Former army medic who survived suicide bomb helps NHS workers fight stress

Camilla reveals she had to shout 'thank you' to NHS workers

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Andrew Taylor says health workers fighting to save lives during the pandemic suffer the same levels of fear and anxiety as troops in combat zones. Ex-warrant officer Andrew, who spent nearly 25 years in the military, suffered serious back injuries 13 years ago when his car was blown up in Afghanistan’s perilous Helmand province. He also suffered post-traumatic stress after being medically discharged from the Army. Andrew, 49, is now part of a team using Forces’ know-how to help health staff and their families handle the pandemic pressure.

Military charity Help for Heroes is providing tips to spot signs of stress, depression and anxiety through its Lessons from the Battlefields advice portal.

Andrew said: “All the emotions felt by our frontline NHS during this last year mirror those of forces in combat.

“They are not getting shot at maybe, but they are going into a relentless environment every day.

“People have been frightened, gone through the emotions of anxiety, nervousness and adrenaline rush. They have the obvious upset of continual losses, the likes of what have not been seen before with all these people doing their best.

“And there’s also that fear factor of what happens when they go home – do they infect their families with the virus?”

Andrew joined the Medical Corps at 18 and completed 10 tours of duty, beginning with Kuwait in the first Gulf War.

He said: “I’ve dealt with mass casualty incidents from the Balkans to Afghanistan – and they are incidents.

“The tension is immense. You have got to be really on your mark, paying attention, ready to react to anything. It never really relaxes. It just heightens senses all the time and you get into a state of mind, along with the rest of the people you work with.”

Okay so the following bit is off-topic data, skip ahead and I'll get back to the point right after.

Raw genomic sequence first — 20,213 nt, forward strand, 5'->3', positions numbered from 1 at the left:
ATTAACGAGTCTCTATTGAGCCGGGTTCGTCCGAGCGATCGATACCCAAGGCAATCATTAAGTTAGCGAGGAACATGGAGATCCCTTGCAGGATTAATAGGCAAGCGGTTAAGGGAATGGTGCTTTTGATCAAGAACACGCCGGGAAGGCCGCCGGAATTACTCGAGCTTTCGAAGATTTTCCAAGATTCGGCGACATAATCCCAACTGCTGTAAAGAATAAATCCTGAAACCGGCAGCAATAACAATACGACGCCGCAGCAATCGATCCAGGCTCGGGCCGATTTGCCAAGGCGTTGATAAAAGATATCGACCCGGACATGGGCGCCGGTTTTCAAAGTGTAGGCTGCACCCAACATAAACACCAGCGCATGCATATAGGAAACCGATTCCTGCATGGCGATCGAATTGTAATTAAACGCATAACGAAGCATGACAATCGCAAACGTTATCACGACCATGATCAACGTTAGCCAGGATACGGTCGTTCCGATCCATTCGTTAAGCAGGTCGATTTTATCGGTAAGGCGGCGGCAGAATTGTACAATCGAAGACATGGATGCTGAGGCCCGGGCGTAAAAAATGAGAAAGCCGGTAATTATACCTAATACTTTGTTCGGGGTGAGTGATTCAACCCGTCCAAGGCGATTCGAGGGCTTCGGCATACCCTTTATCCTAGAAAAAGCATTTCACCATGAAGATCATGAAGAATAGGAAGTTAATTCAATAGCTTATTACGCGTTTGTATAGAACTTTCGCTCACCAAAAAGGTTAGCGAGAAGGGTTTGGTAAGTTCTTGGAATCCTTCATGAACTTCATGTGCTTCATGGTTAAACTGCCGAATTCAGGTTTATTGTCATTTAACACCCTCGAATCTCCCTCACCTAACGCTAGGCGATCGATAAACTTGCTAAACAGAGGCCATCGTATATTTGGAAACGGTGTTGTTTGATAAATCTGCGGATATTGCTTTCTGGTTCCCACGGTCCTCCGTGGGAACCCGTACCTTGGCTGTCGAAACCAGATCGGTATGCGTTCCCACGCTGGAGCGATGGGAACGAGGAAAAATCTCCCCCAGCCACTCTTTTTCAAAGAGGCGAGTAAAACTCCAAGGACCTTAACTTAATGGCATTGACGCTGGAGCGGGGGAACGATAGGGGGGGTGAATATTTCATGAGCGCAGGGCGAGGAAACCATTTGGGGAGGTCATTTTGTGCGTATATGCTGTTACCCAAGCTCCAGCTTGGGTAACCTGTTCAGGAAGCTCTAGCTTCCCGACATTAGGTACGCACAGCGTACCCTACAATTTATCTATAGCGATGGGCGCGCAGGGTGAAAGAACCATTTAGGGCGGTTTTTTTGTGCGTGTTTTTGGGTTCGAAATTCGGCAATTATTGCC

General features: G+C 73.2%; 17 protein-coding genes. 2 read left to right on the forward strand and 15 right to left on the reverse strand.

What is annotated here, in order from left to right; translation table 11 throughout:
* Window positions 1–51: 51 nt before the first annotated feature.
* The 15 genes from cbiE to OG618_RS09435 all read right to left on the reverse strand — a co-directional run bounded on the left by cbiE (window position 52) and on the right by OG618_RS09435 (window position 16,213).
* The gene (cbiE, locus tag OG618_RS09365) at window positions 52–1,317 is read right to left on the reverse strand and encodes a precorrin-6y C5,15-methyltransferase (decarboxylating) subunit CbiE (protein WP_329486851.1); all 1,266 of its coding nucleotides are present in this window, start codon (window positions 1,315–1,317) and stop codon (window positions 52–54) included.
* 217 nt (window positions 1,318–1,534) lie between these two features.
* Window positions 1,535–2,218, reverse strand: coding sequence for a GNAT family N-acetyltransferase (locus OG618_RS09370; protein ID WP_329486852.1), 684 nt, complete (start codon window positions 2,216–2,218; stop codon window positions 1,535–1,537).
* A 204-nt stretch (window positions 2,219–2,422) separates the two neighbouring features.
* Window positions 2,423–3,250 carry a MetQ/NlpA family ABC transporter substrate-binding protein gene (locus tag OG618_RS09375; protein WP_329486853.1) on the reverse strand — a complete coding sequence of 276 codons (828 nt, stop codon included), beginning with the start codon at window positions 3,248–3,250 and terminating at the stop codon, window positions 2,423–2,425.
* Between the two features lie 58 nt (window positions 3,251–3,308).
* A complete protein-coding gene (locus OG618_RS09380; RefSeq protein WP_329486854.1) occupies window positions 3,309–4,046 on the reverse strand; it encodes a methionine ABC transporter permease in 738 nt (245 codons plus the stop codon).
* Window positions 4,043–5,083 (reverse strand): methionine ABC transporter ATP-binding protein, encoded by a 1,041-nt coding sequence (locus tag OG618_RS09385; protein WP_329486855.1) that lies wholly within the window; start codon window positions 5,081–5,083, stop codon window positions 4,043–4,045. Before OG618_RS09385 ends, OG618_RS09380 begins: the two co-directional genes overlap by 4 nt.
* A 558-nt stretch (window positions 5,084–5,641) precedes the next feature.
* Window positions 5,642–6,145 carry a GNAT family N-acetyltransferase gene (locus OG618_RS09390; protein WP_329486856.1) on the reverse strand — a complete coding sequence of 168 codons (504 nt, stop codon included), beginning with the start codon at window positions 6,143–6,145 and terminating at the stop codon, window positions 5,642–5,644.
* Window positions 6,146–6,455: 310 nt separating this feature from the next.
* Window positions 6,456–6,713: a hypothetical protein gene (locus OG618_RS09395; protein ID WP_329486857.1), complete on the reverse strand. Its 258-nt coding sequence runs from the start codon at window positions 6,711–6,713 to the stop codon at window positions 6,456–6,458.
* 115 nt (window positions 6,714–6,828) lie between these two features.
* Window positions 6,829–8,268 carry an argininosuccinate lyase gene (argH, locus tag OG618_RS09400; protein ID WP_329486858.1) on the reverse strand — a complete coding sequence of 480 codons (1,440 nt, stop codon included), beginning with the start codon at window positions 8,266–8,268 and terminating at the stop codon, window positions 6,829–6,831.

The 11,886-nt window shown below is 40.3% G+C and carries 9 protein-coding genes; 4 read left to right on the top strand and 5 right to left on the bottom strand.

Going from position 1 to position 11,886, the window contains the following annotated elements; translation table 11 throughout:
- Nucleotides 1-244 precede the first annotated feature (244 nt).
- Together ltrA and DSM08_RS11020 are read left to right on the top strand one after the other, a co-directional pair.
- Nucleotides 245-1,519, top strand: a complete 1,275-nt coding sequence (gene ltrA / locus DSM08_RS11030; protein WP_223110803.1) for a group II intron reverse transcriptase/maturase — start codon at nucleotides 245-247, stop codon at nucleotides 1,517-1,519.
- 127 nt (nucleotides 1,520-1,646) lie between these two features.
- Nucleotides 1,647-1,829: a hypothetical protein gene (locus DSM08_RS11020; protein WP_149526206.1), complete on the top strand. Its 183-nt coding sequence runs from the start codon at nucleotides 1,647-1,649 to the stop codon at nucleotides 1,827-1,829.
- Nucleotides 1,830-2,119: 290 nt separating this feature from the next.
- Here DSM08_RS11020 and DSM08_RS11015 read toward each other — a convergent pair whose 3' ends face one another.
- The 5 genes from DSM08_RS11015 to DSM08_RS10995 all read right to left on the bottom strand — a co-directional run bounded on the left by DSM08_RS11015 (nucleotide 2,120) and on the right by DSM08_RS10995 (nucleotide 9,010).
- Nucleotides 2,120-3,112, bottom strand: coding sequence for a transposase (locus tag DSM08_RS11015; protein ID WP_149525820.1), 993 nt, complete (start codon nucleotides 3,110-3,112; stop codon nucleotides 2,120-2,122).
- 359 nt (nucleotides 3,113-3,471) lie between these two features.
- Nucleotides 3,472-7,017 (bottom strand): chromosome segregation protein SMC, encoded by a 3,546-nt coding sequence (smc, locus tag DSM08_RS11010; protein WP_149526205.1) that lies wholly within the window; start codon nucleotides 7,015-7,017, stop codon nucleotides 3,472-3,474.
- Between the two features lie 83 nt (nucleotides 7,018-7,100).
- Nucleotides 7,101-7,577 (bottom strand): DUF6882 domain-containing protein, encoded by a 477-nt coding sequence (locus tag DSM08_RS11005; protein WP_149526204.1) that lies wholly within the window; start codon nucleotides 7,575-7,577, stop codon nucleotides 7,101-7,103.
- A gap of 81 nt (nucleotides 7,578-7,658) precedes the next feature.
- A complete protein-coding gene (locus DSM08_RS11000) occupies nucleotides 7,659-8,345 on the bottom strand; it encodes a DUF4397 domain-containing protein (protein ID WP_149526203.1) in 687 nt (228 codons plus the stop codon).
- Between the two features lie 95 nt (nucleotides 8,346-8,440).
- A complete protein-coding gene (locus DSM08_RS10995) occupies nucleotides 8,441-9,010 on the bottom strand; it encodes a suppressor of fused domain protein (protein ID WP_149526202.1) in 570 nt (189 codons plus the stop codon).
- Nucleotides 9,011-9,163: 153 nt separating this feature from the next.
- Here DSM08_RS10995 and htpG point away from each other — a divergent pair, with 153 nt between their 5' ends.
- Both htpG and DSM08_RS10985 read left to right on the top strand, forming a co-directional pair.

The father of two said just like embattled NHS workers, soldiers learn to look after each other both on the battlefield and off-duty.

He said: “The respite comes from looking after each other in moments of downtime, taking time to talk back normality.”

Vikki McAuley, who cared for her RAF veteran father when he suffered post-traumatic stress, has helped compile Lessons from the Battlefield.

The 27 year old, who gave pointers on how NHS families can spot and deal with mental illness, said: “You have to have a plan in place for when that happens.

“It took me a long time to come to terms with the fact that I can’t fix my dad and that I couldn’t help him until he was ready.

“Being able to pass on those strategies will save people a bit of time and experimentation and stress.

“In the military community we are more used to talking about this stuff because it’s been out in the open for a long time.

“NHS workers are under so much pressure, a lot of families haven’t had time to think about it.”

● Visit Lessons from the Battlefield at

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